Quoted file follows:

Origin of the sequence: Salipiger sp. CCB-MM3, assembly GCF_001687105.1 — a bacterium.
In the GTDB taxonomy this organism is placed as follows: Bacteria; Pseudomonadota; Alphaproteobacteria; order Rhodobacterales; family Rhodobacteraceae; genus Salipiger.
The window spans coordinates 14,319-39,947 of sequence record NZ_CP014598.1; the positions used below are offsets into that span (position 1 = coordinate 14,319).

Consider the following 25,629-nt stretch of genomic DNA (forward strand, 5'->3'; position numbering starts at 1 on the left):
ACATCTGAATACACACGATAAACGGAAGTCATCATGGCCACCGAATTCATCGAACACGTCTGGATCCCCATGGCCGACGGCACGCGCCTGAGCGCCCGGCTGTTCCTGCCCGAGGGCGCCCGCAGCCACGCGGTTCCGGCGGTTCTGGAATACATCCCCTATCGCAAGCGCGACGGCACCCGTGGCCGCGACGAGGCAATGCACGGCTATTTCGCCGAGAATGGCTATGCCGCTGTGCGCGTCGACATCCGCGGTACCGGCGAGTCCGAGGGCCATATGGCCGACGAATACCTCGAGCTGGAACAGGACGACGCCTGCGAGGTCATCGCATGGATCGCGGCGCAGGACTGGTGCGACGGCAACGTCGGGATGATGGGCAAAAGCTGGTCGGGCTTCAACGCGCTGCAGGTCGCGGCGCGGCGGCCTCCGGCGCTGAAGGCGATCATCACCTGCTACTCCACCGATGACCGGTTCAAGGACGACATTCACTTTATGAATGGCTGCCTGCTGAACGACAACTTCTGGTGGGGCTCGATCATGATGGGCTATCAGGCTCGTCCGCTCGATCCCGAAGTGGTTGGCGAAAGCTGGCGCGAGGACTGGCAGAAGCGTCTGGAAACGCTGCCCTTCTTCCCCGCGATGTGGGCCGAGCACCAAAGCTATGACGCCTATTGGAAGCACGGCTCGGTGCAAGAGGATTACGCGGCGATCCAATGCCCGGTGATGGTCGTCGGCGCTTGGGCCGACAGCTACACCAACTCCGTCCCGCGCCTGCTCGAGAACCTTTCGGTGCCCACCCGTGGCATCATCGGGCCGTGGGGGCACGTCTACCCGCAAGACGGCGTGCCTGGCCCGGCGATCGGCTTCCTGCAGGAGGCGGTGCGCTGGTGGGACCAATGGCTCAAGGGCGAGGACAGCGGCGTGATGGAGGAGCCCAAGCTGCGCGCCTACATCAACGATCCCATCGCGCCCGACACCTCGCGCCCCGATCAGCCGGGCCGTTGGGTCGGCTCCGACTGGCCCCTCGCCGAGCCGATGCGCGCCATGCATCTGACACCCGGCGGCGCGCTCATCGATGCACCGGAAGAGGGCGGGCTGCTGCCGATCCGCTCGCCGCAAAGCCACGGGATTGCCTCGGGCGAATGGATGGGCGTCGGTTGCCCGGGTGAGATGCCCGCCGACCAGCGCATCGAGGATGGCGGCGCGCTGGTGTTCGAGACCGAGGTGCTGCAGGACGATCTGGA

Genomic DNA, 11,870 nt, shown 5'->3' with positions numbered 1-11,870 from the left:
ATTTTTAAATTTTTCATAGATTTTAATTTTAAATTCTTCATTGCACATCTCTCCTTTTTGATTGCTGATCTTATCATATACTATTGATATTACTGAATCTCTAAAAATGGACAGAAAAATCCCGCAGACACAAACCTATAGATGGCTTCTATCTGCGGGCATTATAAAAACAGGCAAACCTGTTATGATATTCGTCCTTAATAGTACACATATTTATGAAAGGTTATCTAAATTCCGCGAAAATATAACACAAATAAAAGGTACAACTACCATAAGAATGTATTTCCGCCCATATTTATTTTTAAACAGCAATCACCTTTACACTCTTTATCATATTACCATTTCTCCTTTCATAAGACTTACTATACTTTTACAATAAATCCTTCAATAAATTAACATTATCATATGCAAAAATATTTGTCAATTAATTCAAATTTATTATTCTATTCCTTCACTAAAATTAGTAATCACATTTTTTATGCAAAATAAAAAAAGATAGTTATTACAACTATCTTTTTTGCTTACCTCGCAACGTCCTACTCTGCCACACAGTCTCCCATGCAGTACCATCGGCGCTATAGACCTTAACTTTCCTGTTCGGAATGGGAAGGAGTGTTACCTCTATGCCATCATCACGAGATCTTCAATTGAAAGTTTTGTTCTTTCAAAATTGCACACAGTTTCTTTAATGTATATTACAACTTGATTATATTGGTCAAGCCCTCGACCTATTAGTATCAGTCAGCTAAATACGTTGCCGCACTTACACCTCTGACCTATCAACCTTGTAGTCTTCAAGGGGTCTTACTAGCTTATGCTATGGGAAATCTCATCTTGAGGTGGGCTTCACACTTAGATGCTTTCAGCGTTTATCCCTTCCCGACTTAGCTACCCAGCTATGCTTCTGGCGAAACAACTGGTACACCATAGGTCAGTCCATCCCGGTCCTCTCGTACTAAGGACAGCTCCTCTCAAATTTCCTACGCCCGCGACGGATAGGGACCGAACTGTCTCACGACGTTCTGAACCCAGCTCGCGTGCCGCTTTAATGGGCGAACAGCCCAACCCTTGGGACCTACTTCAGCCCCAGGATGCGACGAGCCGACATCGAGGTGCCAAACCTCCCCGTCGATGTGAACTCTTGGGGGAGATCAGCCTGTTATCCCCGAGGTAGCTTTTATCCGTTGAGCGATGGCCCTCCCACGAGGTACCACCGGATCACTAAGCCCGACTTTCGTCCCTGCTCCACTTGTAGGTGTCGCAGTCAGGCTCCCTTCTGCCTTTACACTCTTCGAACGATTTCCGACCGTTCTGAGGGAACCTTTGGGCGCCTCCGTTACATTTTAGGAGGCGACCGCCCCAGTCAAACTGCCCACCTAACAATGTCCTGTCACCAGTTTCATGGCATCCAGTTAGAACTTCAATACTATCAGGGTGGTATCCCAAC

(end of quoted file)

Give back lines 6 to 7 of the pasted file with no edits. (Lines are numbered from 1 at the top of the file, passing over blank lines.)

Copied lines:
Genomic DNA, 11,870 nt, shown 5'->3' with positions numbered 1-11,870 from the left:
ATTTTTAAATTTTTCATAGATTTTAATTTTAAATTCTTCATTGCACATCTCTCCTTTTTGATTGCTGATCTTATCATATACTATTGATATTACTGAATCTCTAAAAATGGACAGAAAAATCCCGCAGACACAAACCTATAGATGGCTTCTATCTGCGGGCATTATAAAAACAGGCAAACCTGTTATGATATTCGTCCTTAATAGTACACATATTTATGAAAGGTTATCTAAATTCCGCGAAAATATAACACAAATAAAAGGTACAACTACCATAAGAATGTATTTCCGCCCATATTTATTTTTAAACAGCAATCACCTTTACACTCTTTATCATATTACCATTTCTCCTTTCATAAGACTTACTATACTTTTACAATAAATCCTTCAATAAATTAACATTATCATATGCAAAAATATTTGTCAATTAATTCAAATTTATTATTCTATTCCTTCACTAAAATTAGTAATCACATTTTTTATGCAAAATAAAAAAAGATAGTTATTACAACTATCTTTTTTGCTTACCTCGCAACGTCCTACTCTGCCACACAGTCTCCCATGCAGTACCATCGGCGCTATAGACCTTAACTTTCCTGTTCGGAATGGGAAGGAGTGTTACCTCTATGCCATCATCACGAGATCTTCAATTGAAAGTTTTGTTCTTTCAAAATTGCACACAGTTTCTTTAATGTATATTACAACTTGATTATATTGGTCAAGCCCTCGACCTATTAGTATCAGTCAGCTAAATACGTTGCCGCACTTACACCTCTGACCTATCAACCTTGTAGTCTTCAAGGGGTCTTACTAGCTTATGCTATGGGAAATCTCATCTTGAGGTGGGCTTCACACTTAGATGCTTTCAGCGTTTATCCCTTCCCGACTTAGCTACCCAGCTATGCTTCTGGCGAAACAACTGGTACACCATAGGTCAGTCCATCCCGGTCCTCTCGTACTAAGGACAGCTCCTCTCAAATTTCCTACGCCCGCGACGGATAGGGACCGAACTGTCTCACGACGTTCTGAACCCAGCTCGCGTGCCGCTTTAATGGGCGAACAGCCCAACCCTTGGGACCTACTTCAGCCCCAGGATGCGACGAGCCGACATCGAGGTGCCAAACCTCCCCGTCGATGTGAACTCTTGGGGGAGATCAGCCTGTTATCCCCGAGGTAGCTTTTATCCGTTGAGCGATGGCCCTCCCACGAGGTACCACCGGATCACTAAGCCCGACTTTCGTCCCTGCTCCACTTGTAGGTGTCGCAGTCAGGCTCCCTTCTGCCTTTACACTCTTCGAACGATTTCCGACCGTTCTGAGGGAACCTTTGGGCGCCTCCGTTACATTTTAGGAGGCGACCGCCCCAGTCAAACTGCCCACCTAACAATGTCCTGTCACCAGTTTCATGGCATCCAGTTAGAACTTCAATACTATCAGGGTGGTATCCCAAC